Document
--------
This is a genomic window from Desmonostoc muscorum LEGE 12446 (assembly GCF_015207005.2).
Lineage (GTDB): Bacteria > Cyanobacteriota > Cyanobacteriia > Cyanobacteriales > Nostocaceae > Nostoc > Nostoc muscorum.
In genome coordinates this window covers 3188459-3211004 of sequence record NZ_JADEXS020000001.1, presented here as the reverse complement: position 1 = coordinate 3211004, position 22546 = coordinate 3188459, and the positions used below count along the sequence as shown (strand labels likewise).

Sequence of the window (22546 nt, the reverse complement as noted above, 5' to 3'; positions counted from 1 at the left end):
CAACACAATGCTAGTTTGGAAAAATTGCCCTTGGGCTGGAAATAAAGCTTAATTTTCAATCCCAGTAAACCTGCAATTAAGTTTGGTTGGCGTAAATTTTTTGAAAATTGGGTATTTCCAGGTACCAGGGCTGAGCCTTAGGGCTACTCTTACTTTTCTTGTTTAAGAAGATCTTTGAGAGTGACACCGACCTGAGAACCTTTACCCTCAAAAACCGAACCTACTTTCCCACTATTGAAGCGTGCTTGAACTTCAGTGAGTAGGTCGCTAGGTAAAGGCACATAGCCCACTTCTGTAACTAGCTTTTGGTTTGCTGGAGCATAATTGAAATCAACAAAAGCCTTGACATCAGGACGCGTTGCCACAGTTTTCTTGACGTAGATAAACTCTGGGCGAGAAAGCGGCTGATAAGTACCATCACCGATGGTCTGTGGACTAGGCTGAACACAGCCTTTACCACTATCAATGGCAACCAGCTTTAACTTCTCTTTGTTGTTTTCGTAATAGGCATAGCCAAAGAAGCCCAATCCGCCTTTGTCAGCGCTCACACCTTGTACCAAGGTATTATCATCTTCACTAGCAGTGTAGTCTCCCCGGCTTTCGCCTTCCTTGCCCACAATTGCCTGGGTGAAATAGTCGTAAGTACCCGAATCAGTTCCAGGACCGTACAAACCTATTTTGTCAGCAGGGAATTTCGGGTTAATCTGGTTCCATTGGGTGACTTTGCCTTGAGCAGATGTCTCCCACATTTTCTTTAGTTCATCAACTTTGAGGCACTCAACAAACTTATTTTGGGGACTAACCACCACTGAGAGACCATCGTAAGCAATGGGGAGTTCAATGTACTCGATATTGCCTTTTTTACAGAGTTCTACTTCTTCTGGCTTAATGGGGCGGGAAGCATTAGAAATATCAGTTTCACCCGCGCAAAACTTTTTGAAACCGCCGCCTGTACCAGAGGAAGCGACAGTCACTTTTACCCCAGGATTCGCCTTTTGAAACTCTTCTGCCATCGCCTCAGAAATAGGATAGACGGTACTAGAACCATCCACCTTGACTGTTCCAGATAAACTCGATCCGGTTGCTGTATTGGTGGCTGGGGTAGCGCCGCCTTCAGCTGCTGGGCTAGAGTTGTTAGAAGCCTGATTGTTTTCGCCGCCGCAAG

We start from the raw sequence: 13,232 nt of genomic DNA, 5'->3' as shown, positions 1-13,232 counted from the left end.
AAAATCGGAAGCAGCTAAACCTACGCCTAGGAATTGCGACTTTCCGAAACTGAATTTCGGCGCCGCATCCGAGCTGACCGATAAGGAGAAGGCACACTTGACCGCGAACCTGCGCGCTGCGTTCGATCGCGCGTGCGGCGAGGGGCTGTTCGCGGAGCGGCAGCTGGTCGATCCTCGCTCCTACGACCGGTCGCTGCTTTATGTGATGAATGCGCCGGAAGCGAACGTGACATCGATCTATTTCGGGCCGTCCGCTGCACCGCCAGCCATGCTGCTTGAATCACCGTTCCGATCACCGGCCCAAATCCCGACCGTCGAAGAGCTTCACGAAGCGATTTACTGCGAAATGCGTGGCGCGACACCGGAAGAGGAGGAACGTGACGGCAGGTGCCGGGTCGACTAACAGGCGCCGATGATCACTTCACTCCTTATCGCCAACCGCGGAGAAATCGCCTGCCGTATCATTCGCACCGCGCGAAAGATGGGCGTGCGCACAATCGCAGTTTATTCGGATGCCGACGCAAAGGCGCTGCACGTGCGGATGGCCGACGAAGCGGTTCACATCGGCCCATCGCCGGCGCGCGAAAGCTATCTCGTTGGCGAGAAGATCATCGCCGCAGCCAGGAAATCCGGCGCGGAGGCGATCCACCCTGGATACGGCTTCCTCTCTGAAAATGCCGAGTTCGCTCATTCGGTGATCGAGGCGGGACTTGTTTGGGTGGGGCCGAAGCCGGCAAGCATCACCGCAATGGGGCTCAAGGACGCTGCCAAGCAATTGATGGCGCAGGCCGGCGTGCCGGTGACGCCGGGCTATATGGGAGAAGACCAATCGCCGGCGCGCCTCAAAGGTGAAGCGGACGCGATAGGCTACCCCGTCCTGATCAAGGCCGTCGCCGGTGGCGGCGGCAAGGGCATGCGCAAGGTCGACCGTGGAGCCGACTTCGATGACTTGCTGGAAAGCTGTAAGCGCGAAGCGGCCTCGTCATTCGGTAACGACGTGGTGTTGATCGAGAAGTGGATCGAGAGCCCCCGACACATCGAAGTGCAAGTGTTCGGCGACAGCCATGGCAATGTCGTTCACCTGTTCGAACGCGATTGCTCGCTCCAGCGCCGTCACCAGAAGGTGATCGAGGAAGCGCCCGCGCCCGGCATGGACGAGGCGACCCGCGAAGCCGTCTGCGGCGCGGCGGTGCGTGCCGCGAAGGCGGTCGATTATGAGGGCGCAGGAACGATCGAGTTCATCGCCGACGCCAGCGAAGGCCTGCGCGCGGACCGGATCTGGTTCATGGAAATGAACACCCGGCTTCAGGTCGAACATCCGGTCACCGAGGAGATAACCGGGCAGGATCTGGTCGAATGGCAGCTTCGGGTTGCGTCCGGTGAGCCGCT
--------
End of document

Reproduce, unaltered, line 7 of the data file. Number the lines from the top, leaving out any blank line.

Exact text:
AAAATCGGAAGCAGCTAAACCTACGCCTAGGAATTGCGACTTTCCGAAACTGAATTTCGGCGCCGCATCCGAGCTGACCGATAAGGAGAAGGCACACTTGACCGCGAACCTGCGCGCTGCGTTCGATCGCGCGTGCGGCGAGGGGCTGTTCGCGGAGCGGCAGCTGGTCGATCCTCGCTCCTACGACCGGTCGCTGCTTTATGTGATGAATGCGCCGGAAGCGAACGTGACATCGATCTATTTCGGGCCGTCCGCTGCACCGCCAGCCATGCTGCTTGAATCACCGTTCCGATCACCGGCCCAAATCCCGACCGTCGAAGAGCTTCACGAAGCGATTTACTGCGAAATGCGTGGCGCGACACCGGAAGAGGAGGAACGTGACGGCAGGTGCCGGGTCGACTAACAGGCGCCGATGATCACTTCACTCCTTATCGCCAACCGCGGAGAAATCGCCTGCCGTATCATTCGCACCGCGCGAAAGATGGGCGTGCGCACAATCGCAGTTTATTCGGATGCCGACGCAAAGGCGCTGCACGTGCGGATGGCCGACGAAGCGGTTCACATCGGCCCATCGCCGGCGCGCGAAAGCTATCTCGTTGGCGAGAAGATCATCGCCGCAGCCAGGAAATCCGGCGCGGAGGCGATCCACCCTGGATACGGCTTCCTCTCTGAAAATGCCGAGTTCGCTCATTCGGTGATCGAGGCGGGACTTGTTTGGGTGGGGCCGAAGCCGGCAAGCATCACCGCAATGGGGCTCAAGGACGCTGCCAAGCAATTGATGGCGCAGGCCGGCGTGCCGGTGACGCCGGGCTATATGGGAGAAGACCAATCGCCGGCGCGCCTCAAAGGTGAAGCGGACGCGATAGGCTACCCCGTCCTGATCAAGGCCGTCGCCGGTGGCGGCGGCAAGGGCATGCGCAAGGTCGACCGTGGAGCCGACTTCGATGACTTGCTGGAAAGCTGTAAGCGCGAAGCGGCCTCGTCATTCGGTAACGACGTGGTGTTGATCGAGAAGTGGATCGAGAGCCCCCGACACATCGAAGTGCAAGTGTTCGGCGACAGCCATGGCAATGTCGTTCACCTGTTCGAACGCGATTGCTCGCTCCAGCGCCGTCACCAGAAGGTGATCGAGGAAGCGCCCGCGCCCGGCATGGACGAGGCGACCCGCGAAGCCGTCTGCGGCGCGGCGGTGCGTGCCGCGAAGGCGGTCGATTATGAGGGCGCAGGAACGATCGAGTTCATCGCCGACGCCAGCGAAGGCCTGCGCGCGGACCGGATCTGGTTCATGGAAATGAACACCCGGCTTCAGGTCGAACATCCGGTCACCGAGGAGATAACCGGGCAGGATCTGGTCGAATGGCAGCTTCGGGTTGCGTCCGGTGAGCCGCT